New Delhi: The Supreme Court has scheduled a hearing for November 21 to address pleas challenging the constitutionality of extending reservation benefits to Scheduled Castes (SCs) and Scheduled Tribes (STs) in Lok Sabha and state Assemblies beyond the originally envisioned 10-year period in the Constitution.
A five-judge Constitution bench, led by Chief Justice D.Y. Chandrachud, will assess the validity of the 104th Constitutional Amendment Act, which extended SC and ST quotas in Lok Sabha and state Assemblies for an additional 10 years.
The court clarified that it will not delve into the validity of prior extensions granted for SC and ST reservations through earlier amendments. The bench, which also includes Justices A.S. Bopanna, M.M. Sundresh, J.B. Pardiwala, and Manoj Misra, stated, "The validity of the 104th amendment shall be determined as it applies to the SCs and the STs since the reservations for Anglo Indians have ended after 70 years from the Constitution's commencement."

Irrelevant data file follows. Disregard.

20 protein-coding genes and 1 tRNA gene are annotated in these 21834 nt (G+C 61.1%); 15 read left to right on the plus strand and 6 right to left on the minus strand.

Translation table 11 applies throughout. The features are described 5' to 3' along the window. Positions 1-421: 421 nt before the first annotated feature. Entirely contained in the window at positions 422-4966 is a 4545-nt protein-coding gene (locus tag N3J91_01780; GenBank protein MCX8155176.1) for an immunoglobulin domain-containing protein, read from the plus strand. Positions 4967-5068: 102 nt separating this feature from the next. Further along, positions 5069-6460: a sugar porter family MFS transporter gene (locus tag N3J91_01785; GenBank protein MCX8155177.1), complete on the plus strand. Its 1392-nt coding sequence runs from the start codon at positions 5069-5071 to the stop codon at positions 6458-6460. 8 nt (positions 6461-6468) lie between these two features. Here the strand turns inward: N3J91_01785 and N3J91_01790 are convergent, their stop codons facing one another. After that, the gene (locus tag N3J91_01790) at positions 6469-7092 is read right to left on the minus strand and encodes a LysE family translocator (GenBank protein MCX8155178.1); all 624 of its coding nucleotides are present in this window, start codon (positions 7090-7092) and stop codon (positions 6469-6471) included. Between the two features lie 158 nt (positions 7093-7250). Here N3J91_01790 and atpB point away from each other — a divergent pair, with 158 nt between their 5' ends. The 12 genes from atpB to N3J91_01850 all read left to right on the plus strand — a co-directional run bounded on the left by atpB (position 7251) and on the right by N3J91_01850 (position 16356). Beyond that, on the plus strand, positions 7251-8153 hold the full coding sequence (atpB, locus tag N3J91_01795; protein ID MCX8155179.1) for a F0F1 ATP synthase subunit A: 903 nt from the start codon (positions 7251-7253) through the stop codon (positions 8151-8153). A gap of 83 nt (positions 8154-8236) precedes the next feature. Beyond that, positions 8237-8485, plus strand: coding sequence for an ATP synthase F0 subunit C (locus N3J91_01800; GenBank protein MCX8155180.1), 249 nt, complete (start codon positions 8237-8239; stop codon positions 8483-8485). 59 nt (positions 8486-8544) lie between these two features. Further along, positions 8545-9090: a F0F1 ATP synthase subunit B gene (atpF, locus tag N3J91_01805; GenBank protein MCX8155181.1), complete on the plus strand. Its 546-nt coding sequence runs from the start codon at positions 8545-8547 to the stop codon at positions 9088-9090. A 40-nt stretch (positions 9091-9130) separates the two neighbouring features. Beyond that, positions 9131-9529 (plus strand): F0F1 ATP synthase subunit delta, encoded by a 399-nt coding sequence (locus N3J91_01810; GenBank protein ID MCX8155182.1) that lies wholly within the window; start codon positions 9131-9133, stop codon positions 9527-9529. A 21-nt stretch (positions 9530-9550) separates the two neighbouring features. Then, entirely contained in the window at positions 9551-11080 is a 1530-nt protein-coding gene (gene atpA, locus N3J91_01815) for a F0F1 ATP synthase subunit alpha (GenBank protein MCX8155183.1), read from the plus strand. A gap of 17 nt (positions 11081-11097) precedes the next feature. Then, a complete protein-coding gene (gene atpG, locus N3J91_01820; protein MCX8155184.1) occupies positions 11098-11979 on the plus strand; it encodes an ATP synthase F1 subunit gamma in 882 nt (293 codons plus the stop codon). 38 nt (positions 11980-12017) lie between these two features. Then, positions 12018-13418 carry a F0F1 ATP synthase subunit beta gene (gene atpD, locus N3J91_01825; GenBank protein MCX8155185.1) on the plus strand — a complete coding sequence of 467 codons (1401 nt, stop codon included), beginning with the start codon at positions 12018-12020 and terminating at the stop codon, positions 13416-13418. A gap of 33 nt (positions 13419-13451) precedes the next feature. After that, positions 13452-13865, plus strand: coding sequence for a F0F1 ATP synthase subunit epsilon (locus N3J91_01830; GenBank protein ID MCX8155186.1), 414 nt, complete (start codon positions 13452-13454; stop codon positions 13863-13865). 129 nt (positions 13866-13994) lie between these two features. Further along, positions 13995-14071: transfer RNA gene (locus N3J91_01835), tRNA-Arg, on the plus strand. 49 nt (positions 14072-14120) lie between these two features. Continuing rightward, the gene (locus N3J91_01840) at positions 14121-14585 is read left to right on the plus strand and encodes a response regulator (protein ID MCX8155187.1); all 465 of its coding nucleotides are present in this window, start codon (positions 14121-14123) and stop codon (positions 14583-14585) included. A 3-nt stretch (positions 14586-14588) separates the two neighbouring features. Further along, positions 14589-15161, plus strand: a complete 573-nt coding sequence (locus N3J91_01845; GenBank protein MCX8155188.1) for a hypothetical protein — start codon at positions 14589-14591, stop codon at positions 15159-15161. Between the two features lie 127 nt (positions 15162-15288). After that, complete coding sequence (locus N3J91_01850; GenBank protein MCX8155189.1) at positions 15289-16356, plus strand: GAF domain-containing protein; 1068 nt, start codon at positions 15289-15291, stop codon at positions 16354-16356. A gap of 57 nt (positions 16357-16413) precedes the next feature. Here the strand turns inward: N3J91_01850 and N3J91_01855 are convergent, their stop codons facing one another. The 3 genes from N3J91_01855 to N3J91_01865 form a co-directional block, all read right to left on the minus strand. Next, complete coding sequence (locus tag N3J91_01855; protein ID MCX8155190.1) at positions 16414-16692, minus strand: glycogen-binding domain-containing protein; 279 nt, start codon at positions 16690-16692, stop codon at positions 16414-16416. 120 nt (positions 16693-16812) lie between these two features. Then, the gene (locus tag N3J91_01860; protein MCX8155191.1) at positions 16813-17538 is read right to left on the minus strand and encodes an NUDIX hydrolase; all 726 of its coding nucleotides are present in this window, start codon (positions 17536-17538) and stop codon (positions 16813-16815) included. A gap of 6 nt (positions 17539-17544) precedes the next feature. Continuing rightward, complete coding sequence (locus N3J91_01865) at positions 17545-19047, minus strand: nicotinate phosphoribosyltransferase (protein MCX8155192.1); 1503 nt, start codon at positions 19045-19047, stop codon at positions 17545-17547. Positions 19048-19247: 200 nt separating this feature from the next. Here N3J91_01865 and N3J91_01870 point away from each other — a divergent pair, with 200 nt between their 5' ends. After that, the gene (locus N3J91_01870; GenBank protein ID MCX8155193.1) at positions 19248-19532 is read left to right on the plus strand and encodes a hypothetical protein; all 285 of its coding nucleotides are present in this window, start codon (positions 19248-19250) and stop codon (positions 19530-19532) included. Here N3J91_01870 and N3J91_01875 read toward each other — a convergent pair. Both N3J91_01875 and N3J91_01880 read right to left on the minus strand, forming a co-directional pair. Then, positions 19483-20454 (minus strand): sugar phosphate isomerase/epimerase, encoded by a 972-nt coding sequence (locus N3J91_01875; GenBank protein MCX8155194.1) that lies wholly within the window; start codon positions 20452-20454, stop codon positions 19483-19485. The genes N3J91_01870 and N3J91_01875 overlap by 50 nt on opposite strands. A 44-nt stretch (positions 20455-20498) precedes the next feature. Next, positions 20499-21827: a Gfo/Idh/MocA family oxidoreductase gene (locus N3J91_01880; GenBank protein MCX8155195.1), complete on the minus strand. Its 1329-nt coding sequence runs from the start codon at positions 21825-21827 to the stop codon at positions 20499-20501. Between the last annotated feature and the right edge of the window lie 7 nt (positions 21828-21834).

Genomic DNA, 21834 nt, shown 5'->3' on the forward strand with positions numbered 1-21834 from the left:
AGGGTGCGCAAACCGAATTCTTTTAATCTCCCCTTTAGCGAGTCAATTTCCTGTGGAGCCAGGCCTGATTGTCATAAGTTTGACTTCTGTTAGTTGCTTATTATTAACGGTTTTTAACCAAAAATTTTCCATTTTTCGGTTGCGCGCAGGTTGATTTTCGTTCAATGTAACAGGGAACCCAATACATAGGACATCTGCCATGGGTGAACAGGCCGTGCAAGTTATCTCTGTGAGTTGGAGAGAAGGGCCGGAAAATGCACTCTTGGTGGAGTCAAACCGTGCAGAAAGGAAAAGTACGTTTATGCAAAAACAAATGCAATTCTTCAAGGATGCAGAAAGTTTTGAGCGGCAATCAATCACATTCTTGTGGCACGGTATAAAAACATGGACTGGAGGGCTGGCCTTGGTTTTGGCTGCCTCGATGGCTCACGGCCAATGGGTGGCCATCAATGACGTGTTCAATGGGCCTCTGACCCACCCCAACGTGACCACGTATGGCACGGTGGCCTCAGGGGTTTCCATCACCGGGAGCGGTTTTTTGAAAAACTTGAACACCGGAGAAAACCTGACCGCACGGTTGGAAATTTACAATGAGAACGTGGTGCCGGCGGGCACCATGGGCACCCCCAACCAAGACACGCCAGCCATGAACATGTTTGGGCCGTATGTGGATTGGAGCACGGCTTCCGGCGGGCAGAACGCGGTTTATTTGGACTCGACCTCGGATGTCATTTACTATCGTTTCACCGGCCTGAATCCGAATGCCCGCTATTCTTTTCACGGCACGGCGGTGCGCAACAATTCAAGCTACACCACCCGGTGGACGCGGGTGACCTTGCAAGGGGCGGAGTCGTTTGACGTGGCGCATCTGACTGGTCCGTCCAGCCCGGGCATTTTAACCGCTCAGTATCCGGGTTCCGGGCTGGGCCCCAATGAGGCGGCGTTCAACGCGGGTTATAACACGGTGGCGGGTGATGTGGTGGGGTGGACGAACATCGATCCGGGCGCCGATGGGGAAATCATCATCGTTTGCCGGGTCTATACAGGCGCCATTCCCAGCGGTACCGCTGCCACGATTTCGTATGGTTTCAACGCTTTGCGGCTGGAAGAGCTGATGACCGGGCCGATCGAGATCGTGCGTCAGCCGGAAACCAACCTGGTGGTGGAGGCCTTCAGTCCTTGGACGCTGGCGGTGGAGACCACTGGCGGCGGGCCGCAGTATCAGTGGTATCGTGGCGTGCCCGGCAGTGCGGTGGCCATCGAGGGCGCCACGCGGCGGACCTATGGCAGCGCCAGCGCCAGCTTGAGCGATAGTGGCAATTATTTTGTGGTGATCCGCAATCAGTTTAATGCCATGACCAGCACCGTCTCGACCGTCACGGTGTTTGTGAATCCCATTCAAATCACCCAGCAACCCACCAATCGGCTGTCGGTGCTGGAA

The title of the proceedings will be "In Re: Article 334 of the Constitution."
Senior advocate C.A. Sundaram, representing the petitioners, raised the overarching issue of whether the constitutional amendments extending reservation periods violated the Constitution's basic structure.
Article 334 of the Constitution addresses the special provision for reserving seats for SCs and STs, as well as the special representation of the Anglo-Indian community through nomination in the Lok Sabha and State Legislative Assemblies, which ceases after a specified period.
The Supreme Court referred this matter to a five-judge bench on September 2, 2003, following a series of petitions challenging the validity of the 79th Constitution Amendment Act of 1999, which provided reservation to SC/ST in Parliament and state Assemblies.